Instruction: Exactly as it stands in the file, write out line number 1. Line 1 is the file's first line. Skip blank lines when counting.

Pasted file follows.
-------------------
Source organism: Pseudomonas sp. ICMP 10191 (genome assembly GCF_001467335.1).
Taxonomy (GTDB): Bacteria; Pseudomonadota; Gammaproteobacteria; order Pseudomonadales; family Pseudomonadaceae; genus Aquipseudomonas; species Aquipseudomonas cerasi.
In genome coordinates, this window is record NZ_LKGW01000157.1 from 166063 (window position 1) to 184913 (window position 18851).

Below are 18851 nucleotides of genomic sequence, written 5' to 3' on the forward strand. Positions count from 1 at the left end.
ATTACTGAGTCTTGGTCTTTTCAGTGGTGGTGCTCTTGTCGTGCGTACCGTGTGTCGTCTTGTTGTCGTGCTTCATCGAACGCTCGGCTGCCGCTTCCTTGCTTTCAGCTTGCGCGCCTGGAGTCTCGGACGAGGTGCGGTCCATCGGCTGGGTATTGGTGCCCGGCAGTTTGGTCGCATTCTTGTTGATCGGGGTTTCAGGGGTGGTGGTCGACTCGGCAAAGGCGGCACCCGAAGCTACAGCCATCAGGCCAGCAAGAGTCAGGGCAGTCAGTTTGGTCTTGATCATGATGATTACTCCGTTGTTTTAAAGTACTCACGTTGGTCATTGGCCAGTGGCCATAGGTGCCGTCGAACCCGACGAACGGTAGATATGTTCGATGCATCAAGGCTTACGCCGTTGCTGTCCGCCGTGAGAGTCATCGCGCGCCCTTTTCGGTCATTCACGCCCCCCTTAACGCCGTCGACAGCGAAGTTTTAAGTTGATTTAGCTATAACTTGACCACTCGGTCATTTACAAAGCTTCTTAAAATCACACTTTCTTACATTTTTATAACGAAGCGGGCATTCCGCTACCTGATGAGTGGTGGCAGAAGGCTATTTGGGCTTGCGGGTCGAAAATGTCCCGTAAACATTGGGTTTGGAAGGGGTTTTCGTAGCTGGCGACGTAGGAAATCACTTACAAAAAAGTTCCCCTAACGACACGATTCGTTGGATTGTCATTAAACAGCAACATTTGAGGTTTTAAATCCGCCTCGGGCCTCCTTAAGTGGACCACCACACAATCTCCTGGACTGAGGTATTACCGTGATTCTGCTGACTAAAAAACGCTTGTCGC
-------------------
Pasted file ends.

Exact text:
Source organism: Pseudomonas sp. ICMP 10191 (genome assembly GCF_001467335.1).